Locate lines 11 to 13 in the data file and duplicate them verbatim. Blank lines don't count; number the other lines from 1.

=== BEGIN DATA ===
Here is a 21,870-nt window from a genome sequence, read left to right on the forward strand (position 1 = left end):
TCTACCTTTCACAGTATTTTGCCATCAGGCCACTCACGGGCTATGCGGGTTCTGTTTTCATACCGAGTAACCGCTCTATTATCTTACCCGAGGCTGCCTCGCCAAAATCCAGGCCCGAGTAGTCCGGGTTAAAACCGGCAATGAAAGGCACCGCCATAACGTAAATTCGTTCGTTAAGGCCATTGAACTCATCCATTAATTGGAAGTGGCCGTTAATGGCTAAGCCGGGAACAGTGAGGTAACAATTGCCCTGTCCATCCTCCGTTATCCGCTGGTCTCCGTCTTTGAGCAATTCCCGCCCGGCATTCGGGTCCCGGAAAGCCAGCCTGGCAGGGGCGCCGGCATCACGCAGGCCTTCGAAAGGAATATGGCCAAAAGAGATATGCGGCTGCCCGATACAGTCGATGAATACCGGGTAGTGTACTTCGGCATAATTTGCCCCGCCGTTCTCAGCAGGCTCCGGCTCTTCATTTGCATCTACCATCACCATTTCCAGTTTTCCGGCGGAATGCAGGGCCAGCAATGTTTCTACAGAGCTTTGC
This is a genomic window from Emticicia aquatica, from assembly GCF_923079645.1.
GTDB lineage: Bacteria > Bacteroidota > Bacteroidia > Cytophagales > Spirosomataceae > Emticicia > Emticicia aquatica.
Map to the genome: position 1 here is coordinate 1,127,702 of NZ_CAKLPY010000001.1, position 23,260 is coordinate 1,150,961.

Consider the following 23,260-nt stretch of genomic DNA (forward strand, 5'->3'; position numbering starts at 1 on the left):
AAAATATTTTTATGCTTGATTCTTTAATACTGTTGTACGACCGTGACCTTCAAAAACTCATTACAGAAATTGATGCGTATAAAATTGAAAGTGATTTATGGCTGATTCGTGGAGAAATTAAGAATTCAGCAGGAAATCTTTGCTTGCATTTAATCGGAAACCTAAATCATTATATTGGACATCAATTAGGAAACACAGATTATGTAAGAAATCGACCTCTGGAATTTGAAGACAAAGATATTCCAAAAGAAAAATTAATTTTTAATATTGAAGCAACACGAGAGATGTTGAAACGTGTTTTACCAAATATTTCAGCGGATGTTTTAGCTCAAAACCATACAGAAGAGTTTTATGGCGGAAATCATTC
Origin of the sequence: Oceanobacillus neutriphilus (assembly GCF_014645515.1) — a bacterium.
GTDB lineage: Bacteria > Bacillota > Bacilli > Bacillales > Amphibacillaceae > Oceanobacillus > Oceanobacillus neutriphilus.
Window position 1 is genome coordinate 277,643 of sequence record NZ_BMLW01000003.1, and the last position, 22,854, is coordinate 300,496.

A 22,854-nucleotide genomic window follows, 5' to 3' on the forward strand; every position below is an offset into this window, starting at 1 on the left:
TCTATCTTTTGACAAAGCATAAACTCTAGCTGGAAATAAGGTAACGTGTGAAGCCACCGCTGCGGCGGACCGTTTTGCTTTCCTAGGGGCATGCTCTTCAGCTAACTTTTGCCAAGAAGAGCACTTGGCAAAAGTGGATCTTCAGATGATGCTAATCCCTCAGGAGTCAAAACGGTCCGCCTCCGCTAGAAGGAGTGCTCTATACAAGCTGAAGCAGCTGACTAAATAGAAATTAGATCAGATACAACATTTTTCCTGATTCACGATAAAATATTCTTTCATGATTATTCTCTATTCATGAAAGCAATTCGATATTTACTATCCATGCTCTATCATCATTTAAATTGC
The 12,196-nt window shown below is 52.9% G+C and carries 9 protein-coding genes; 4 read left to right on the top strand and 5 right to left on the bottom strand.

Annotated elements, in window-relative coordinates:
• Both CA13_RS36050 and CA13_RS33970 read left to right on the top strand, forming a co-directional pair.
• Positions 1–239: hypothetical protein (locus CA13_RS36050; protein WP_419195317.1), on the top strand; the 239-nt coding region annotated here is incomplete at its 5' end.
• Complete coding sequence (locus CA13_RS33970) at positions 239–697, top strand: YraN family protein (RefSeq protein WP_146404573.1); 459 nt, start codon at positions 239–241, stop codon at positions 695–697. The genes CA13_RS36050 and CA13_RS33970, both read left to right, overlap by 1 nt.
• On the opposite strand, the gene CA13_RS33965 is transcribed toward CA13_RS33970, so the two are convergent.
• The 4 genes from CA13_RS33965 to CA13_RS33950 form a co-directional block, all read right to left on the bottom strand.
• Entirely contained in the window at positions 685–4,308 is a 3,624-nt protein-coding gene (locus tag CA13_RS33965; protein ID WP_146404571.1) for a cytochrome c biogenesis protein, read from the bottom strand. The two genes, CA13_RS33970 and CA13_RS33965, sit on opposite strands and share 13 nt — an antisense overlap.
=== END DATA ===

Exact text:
A 22,854-nucleotide genomic window follows, 5' to 3' on the forward strand; every position below is an offset into this window, starting at 1 on the left:
TCTATCTTTTGACAAAGCATAAACTCTAGCTGGAAATAAGGTAACGTGTGAAGCCACCGCTGCGGCGGACCGTTTTGCTTTCCTAGGGGCATGCTCTTCAGCTAACTTTTGCCAAGAAGAGCACTTGGCAAAAGTGGATCTTCAGATGATGCTAATCCCTCAGGAGTCAAAACGGTCCGCCTCCGCTAGAAGGAGTGCTCTATACAAGCTGAAGCAGCTGACTAAATAGAAATTAGATCAGATACAACATTTTTCCTGATTCACGATAAAATATTCTTTCATGATTATTCTCTATTCATGAAAGCAATTCGATATTTACTATCCATGCTCTATCATCATTTAAATTGC
The 12,196-nt window shown below is 52.9% G+C and carries 9 protein-coding genes; 4 read left to right on the top strand and 5 right to left on the bottom strand.